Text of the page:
Strafing (gaming)

For the video game, see Strafe (video game).

In video games, strafing is the technique of moving the player's character from side to side, rather than forward or backward. In the context of first-person shooters, it refers to the movement alone, even when no weapon is being fired. Sidestepping is an integral part of any first-person or third-person shooter as it allows the player to dodge incoming fire while keeping their view aimed at their target.

Circle strafing

The blue player circle strafes counterclockwise around his red adversary, while firing continually. Red, unable to keep track of the moving blue player (and failing to 'target-lead'), misses his shots.

Particularly in first-person shooters (FPSs), circle strafing is the technique of moving around an opponent in a circle while facing them.[1][2] Circle strafing allows a player to fire continuously at an opponent while dodging counterattacks. By rapidly circling the opponent, the player evades the opponent's sights. Circle strafing is most useful in close-quarters combat, where the apparent motion of the attacking player is the greatest, and thus the chance of disorienting the opponent by making him lose track of the attacker is higher.[3] The effectiveness of the circle strafing maneuver is mitigated when the opponent's weapon fires projectiles that travel instantaneously (also referred to as a hitscan weapon), or fires a large number in a machine gun-like fashion,[4] although this effect can also be countered by employing firing techniques such as deflection, more commonly known as 'target-leading'.

Circle strafing is especially effective when employed as a form of lag-jumping where the sync speed between the two players affects the defending players' ability to defend themselves. When latency is high, this can lead to the oft-seen phenomenon of two players circling each other, both missing by a considerable margin, until one player unexpectedly collides with an obstacle and is slowed sufficiently for the other to target him.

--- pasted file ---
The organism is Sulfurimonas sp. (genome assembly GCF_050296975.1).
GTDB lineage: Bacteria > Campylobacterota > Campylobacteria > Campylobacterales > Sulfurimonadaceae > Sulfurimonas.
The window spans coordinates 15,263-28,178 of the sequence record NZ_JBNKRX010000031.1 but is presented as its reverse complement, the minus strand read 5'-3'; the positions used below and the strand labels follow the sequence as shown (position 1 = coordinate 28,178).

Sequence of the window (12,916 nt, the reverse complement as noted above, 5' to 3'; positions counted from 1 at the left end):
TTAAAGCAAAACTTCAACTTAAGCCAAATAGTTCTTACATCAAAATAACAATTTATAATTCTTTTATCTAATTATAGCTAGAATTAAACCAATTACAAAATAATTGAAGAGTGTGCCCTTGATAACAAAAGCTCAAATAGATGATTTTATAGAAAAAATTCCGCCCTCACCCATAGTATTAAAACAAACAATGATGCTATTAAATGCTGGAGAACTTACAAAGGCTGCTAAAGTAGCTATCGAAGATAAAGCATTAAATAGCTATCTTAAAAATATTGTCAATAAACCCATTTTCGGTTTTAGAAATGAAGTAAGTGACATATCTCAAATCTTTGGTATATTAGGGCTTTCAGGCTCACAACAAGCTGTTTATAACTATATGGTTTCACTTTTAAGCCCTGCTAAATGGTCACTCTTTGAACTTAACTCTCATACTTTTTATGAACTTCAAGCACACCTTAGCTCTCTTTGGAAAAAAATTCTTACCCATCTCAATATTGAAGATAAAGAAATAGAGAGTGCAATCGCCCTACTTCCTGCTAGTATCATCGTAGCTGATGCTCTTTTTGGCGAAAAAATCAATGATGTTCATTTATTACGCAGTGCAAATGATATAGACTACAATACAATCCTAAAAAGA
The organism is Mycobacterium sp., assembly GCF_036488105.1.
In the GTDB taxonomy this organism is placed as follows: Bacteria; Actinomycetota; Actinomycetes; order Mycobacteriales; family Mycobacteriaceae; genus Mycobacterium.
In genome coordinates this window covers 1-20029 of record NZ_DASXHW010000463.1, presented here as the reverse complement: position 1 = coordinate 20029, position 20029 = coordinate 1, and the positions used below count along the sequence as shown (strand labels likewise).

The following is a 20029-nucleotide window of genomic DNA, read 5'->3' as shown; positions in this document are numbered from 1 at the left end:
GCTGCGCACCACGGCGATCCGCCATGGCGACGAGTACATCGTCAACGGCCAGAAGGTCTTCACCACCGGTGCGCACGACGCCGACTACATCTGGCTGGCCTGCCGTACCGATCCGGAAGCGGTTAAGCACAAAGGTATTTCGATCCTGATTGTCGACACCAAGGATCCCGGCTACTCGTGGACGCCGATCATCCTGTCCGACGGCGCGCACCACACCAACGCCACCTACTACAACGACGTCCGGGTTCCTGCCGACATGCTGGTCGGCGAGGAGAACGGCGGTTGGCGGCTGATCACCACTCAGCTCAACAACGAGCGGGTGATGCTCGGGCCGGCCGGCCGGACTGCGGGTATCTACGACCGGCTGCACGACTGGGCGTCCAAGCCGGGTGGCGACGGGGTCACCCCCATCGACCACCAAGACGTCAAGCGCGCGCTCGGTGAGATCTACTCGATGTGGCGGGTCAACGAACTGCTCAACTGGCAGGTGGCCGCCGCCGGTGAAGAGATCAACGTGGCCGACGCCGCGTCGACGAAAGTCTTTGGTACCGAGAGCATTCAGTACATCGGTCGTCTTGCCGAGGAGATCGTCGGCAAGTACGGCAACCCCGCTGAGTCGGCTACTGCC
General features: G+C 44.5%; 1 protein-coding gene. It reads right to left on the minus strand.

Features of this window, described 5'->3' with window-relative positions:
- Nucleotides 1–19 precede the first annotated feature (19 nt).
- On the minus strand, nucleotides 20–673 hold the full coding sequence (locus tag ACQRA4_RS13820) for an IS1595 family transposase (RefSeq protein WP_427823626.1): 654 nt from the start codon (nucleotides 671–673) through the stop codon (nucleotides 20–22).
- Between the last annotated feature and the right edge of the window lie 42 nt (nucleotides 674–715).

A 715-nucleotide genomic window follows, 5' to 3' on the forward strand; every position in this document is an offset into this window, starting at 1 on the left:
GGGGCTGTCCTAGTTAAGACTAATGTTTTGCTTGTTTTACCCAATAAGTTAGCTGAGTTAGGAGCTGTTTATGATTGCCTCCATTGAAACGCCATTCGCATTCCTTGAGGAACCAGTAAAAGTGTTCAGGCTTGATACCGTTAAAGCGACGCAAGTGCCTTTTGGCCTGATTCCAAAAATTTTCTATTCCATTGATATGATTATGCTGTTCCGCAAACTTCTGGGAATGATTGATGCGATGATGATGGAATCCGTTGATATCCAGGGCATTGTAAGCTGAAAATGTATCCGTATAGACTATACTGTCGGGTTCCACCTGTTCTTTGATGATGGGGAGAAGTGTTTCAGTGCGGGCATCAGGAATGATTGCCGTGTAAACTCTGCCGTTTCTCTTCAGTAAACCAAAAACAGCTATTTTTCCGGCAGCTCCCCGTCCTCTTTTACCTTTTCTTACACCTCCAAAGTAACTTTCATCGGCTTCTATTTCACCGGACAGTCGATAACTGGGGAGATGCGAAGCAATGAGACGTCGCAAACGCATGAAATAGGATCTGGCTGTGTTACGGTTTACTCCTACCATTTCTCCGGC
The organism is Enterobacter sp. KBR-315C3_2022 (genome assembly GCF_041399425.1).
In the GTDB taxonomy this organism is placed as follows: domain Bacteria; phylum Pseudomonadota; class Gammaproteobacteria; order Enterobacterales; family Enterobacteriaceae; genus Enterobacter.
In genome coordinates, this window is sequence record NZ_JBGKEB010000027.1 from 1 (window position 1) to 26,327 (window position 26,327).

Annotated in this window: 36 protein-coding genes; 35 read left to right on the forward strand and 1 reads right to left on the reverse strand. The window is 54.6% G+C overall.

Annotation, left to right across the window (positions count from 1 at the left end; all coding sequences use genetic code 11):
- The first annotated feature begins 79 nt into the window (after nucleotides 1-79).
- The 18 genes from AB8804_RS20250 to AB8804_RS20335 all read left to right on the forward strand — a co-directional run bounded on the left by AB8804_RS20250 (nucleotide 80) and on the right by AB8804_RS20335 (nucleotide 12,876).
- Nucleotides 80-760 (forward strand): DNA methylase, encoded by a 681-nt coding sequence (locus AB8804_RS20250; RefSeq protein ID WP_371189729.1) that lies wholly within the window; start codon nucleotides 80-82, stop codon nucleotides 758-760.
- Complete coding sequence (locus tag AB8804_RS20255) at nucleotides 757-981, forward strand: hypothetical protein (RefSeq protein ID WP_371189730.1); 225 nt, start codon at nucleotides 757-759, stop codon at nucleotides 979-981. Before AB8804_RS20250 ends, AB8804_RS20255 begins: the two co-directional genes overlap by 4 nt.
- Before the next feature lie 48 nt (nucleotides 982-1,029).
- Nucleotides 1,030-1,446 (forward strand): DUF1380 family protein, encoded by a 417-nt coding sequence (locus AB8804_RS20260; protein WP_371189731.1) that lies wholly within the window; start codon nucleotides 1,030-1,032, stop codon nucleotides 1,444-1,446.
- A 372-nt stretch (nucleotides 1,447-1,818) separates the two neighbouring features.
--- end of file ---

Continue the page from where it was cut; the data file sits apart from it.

Many shooters will allow players to zoom down the sights of a gun or use a scope, usually exchanging movement speed, field of vision, and the speed of their traverse for greater accuracy. This can make a player considerably more vulnerable to circle-strafing, as objects will pass through their field of vision more quickly, they are less capable of keeping up with the target, and their lowered speed makes dodging more difficult.


A diagrammatical explanation of straferunning.

Particularly in older first-person shooters (FPSs), straferunning (known as speed-strafing among players of GoldenEye 007 and Perfect Dark, and as trichording among players of the Descent series) is a technique that allows a player to run or fly faster through levels by moving forwards and sideways at the same time. The game combines these actions and the player achieves roughly 1.4 (square root of 2) times greater speed compared to moving in a single direction. The method used by the game can be demonstrated using vector addition. Pathways Into Darkness was one of the first games to allow straferunning.

The games in which straferunning can be employed treat forward motion independently of sideways (strafing) motion. If, for each update of the player's location, the game moves the player forward one unit and then moves the player to the side by one unit, the overall distance moved is . Thus, in games with such behavior, moving sideways while simultaneously moving forward will give an overall higher speed than just moving forward, although the player will move in a direction diagonal to the direction being faced. This feature is even more enhanced if moving along three axes (e.g. forward + left + up), providing (roughly 1.73) times greater speed, in games such as Descent.

This technique is not possible in all games; most and especially modern games would clamp the player's speed and acceleration to a uniform maximum when moving in any direction.


  1. Lancheres, Eric. Fragging Fundamentals. Fragging Fundamentals. p. 58. ISBN 0981210406. Retrieved 2014-11-24.
  2. Sameer, Shaikh. Complete Computer Hardware Only. PediaPress. p. 183. Retrieved 2014-11-24.
  3. Carless, Simon (2004). Gaming Hacks. "O'Reilly Media, Inc.". p. 94. ISBN 0596007140. Retrieved 2014-11-24.
  4. Brian Schwab (2004). "AI Game Engine Programming". Charles River Media. p. 30. ISBN 1584503440.
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